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Path65 - An Automation System for Multiple Flying Objects

 
 

Path65 - Christmas Spectacular Show New York.
Path65 was designed to operate multiple Flying Objects autonomously for choreographed flights through a defined 3D space and that with high precision. Path65 was behind the flying snowflakes at the Broadway show Christmas Spectacular at Radio City Hall.

Shows have very particular requirements in terms of timing and choreography. With this new system stunning applications are possible like never before. Imagine for example a whole product range floating through the atrium of a shopping mall, maintaining its flight path and distance to one another at all times. Even more complex, flying objects could fly in formation like a swarm of drones. Path65 automates what would normally require a large team or even be impossible for human pilots. Make the air your stage.
We are looking forward to your inquiries.
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Gear Factor Flying Car video cracks 20,000,000 views on Youtube

 
 

Flying car clip on YouTube.
When we wrote about this two years ago it seemed rather special to get 4.5 million clicks with our little clip. But what a time it has been. We just made it to 20 million and counting. That's a staggering 16 million views in the last 48 month. Beyoncé, we are rolling in!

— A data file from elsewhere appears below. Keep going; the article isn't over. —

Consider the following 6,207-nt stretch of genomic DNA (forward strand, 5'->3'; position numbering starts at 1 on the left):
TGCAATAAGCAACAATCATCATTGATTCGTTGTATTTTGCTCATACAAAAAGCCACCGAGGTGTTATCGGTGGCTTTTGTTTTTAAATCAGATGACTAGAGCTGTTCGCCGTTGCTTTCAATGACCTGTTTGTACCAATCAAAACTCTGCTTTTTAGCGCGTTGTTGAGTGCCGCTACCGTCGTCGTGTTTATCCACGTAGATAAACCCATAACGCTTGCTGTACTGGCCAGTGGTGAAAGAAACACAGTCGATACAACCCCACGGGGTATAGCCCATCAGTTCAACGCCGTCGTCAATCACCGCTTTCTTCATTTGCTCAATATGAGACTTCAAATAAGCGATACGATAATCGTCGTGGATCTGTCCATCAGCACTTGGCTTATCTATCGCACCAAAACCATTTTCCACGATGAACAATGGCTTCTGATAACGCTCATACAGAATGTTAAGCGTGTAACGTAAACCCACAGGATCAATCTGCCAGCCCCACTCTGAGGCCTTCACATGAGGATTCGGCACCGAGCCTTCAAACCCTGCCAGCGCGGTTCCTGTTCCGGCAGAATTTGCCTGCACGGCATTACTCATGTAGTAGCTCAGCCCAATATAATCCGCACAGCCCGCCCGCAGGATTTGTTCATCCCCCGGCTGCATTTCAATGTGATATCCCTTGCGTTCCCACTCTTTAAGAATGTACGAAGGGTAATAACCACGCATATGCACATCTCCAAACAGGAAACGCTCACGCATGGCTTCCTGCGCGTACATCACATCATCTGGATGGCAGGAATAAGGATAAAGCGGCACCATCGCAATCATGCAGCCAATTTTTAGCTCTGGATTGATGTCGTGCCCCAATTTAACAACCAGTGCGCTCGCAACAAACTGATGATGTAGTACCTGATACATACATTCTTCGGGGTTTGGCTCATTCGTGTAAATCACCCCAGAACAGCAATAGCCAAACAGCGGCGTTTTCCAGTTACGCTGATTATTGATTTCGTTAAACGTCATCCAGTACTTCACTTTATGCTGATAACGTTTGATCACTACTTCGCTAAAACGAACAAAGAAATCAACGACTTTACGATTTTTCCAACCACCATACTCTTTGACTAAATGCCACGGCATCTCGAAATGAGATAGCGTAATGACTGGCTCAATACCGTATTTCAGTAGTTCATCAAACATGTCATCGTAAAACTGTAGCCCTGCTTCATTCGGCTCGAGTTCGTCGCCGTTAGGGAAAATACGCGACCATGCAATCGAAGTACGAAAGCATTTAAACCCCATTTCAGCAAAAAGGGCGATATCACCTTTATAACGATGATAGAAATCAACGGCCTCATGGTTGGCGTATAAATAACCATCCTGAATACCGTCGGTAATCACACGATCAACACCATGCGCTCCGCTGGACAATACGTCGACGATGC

The clip of the Opel Astra flying outdoors now consistently ranks in the top ten results for the keyword 'car' on Youtube. A nice side-effect is that the clip is pushing our Youtube Channel to a wider audience. Take a look! It's basically content from our website, but worthwhile a visit for a quick overview.

Our flying cars weight average around 5kg while they are so realistic that you can put them in the parking lot and people will not realize this is some sort of mock-up. We produce them from the CAD/CAM data of the original car design. Fitted with our custom-built radio control system and brush-less motors they are maneuvered with precision. Our clients use them at car shows, media actions, TV shows and many other types of events. Our flying cars are without doubt our best selling flying event product. The list of car brands that have used this concept is quite long.
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The Flying Camaro – Air Tango awarded in Buenos Aires

 
 

The Flying Camaro in Buenos Aires.
Once more: Chevrolet wins with the flying Camaro the press award for the best exhibition booth at the Buenos Aires Salón Internacional del Automóvil (Buenos Aires Motor Show). That's three in a row after the press awards for Chevrolet at the car shows in Sao Paulo and Seoul, where the flying Chevrolets cars have been the main attraction of the show.

The flying Camaro was transported from Sao Paulo to Argentina for this exhibition and our worries it might suffer during the lengthy overland transportion turned out to be unfounded. So it was flying time again. During the ten day car show we air-staged about ten flights per day filling Chevrolets stand time and again. A nice touch was the responsiveness of the Argentinian crowd who gave our pilot for every flight a big applause, especially for smooth landings.